Georgia is a chef, author, and hunter who has worked at some of the country’s best restaurants. She is the author of the critically acclaimed book"Food Heroes,"and the upcoming book "Girl Hunter." She blogs about her travels at GeorgiaPellegrini.com.
I recently went duck hunting for several days near New Orleans, on Bayou Terra Buff. More than anything, it was the thought of a crisply roasted duck that woke me at 3 a.m. on a Saturday morning. It was the thought of the sweet and salty tang of thinly sliced duck prosciutto that made those early dark mornings worthwhile.
The ducks came in waves, high in the sky and far in the distance; sometimes they flirted with our decoys, but never enough. There were green winged teal and blue winged teal and a cinnamon teal from time to time. Once there was even a pintail. Their silhouettes against the panorama and quiet were impressive. There was nothing but glowing violet sky and water and the burning green outlines simmering above the shoreline of New Orleans.
While my friend and I sat watching the glow of the marsh and the occasional darting cloud of snipe, we talked about what is endlessly satisfying to us-the place in the world where the outdoors and food collide. He declared that the canvasback was the best eating duck, and we debated how to make New Orleans duck taste better, since it is fishier than ones you would find in places like Arkansas.
The beauty of cooking wild animals is that it doesn't just start with you and the cutting board, it is the whole cycle of life you have to consider. What did this duck eat? And what was the thing that it ate eating? All of this affects how you eat it and what exactly you eat from it and with it. Maybe the duck should be brined to remove the fishiness from the skin; maybe the skin should be removed and the meat cured in salt. At the very least, it is always eaten rare.
One of my favorite methods of curing duck and goose is called "confit." It is a centuries-old method for salt curing a piece of meat, usually goose, duck or sometimes hog, then poaching it in its own fat.
Meat curing was widespread among prior civilizations because it prevented waste and guaranteed a food supply in the case of a poor harvest. The French and Italians were the first to raise this skill to an art form. Local craftsmen formed guilds and produced a range of cooked or salted dried meats, which varied from region to region. The only raw product they were allowed to sell was unrendered lard. These preservation methods ensured that meats would have a longer shelf-life than even in more modern times.
Duck confit is simple to make at home, and is a perfect way to store meat when you don't have time to cook it, and you just can't fit another thing in your freezer. All that it requires is salt and duck fat. In fact, if you get into the habit of freezing duck skins, you can easily render duck fat yourself, which is quite a bit cheaper than buying it in the store (I'll show you that technique in a future post!). Rendered hog fat will also work in a pinch. It is ideal to confit legs with the skin on, but with wild ducks you can't always be picky. If you don't have skin, simply use extra fat and rotate the meat more often while it cooks. You can also confit the gizzards, hearts, necks, livers and any other bits that you might otherwise discard. The breasts, though, are best left seared or turned into prosciutto.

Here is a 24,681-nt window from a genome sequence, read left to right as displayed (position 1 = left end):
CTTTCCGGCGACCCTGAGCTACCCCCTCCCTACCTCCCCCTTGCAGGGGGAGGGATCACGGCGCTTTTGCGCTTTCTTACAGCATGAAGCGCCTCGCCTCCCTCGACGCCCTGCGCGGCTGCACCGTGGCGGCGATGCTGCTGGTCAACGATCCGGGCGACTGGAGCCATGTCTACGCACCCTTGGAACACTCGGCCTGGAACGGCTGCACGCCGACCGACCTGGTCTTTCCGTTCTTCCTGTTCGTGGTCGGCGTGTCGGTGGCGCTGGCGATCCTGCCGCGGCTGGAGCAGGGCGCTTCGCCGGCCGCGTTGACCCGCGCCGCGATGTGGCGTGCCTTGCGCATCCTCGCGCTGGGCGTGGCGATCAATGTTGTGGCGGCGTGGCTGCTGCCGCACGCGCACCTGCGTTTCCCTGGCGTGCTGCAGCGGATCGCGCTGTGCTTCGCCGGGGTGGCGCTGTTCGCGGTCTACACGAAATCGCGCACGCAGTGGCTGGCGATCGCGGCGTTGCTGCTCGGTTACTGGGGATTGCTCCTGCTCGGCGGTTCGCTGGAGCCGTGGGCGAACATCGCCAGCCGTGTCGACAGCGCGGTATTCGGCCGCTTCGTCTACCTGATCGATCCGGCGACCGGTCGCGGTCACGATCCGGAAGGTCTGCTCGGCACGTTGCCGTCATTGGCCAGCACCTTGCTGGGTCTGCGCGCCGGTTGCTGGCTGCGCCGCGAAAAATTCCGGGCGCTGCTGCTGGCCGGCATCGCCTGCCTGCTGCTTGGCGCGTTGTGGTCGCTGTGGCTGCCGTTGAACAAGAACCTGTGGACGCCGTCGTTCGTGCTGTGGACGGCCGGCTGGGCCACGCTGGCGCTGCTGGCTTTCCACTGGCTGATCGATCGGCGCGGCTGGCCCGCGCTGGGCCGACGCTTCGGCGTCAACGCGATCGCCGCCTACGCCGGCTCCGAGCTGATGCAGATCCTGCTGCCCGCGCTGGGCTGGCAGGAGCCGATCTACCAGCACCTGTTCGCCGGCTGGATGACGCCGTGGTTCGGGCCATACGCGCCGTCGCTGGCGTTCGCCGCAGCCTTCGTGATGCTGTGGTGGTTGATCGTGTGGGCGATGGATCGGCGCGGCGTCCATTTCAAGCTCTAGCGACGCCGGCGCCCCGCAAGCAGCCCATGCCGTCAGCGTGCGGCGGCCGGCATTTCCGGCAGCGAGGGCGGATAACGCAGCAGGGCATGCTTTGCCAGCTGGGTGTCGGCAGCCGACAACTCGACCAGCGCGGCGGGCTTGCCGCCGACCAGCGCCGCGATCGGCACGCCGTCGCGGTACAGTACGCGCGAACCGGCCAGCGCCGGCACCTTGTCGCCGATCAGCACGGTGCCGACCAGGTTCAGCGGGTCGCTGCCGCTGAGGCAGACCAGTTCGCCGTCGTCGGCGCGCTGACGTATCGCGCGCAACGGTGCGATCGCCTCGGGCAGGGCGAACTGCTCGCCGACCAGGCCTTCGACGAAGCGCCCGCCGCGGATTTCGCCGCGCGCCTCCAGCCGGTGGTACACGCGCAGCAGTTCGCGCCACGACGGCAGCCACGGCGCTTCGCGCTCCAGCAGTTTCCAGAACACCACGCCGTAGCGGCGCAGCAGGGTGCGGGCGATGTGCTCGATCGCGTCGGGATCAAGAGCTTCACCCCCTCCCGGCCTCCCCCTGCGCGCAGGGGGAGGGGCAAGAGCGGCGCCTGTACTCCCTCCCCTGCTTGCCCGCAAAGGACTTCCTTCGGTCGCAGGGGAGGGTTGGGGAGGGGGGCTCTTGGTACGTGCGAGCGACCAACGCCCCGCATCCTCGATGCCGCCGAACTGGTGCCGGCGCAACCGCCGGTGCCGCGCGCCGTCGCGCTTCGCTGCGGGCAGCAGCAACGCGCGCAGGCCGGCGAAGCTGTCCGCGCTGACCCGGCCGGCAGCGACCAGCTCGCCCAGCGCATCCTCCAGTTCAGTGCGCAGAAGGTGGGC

When you create the salt cure for your confit, you can keep it simple or play with flavorings-add rosemary, thyme, garlic, orange or lemon zest, star anise or whatever else makes it more interesting to you. In the end, once the meat is cured, cooked and cooled, it can be removed from the bone and stored in a glass jar in the fat for up to six months. The gizzards and other offal are great used in a cassoulet or casserole, as is the leg meat. Or the whole thing is perfect eaten cold in a salad, or right off the bone while still warm! Either way, the meat shreds and melts in a buttery kind of way.
Duck Confit (Serves 4)
4 mallard or speckled goose legs (about 16 oz) or the equivalent in smaller duck legs, or gizzards, hearts, and necks 4 cloves garlic, crushed 1 tablespoon Kosher salt Zest of 1 orange Zest of 1 lemon 1 sprig rosemary, picked 2 sprigs thyme, picked 1 teaspoon black peppercorns, cracked ½ teaspoon fennel seeds (optional) 1 piece star anise, crushed (optional) 1 teaspoon juniper berries (optional) 6 tablespoons duck fat
1. Make the confit salt by roughly chopping the herbs and combining all of the ingredients except the duck and duck fat, together in a small bowl.
2. Rinse the duck and pat dry. If using a leg, expose the leg bone with a paring knife to help the salt cure evenly.
3. Place in a baking dish or skillet and rub on all sides with the salt mixture. Cover and refrigerate overnight.
4. Preheat the oven to 300 degrees F and remove the duck from the refrigerator.
5. Rinse the legs or duck parts very well under running water for several minutes. Pat dry with paper towel. Wipe out the skillet and return the duck legs to it.
6. Scoop the duck fat into the skillet and cover with tin foil.
7. Place in the oven and cook for 2 to 3 hours. If there is skin on the legs, remove the foil for the last 30 minutes, if not, turn the meat over halfway through cooking. It is ready when the meat is very tender and has a shredded quality when pulled with a fork.
8. Remove the skillet from the oven and let rest for 10 minutes. Serve hot or eat cold over a salad. It is also excellent in a terrine or a cassoulet.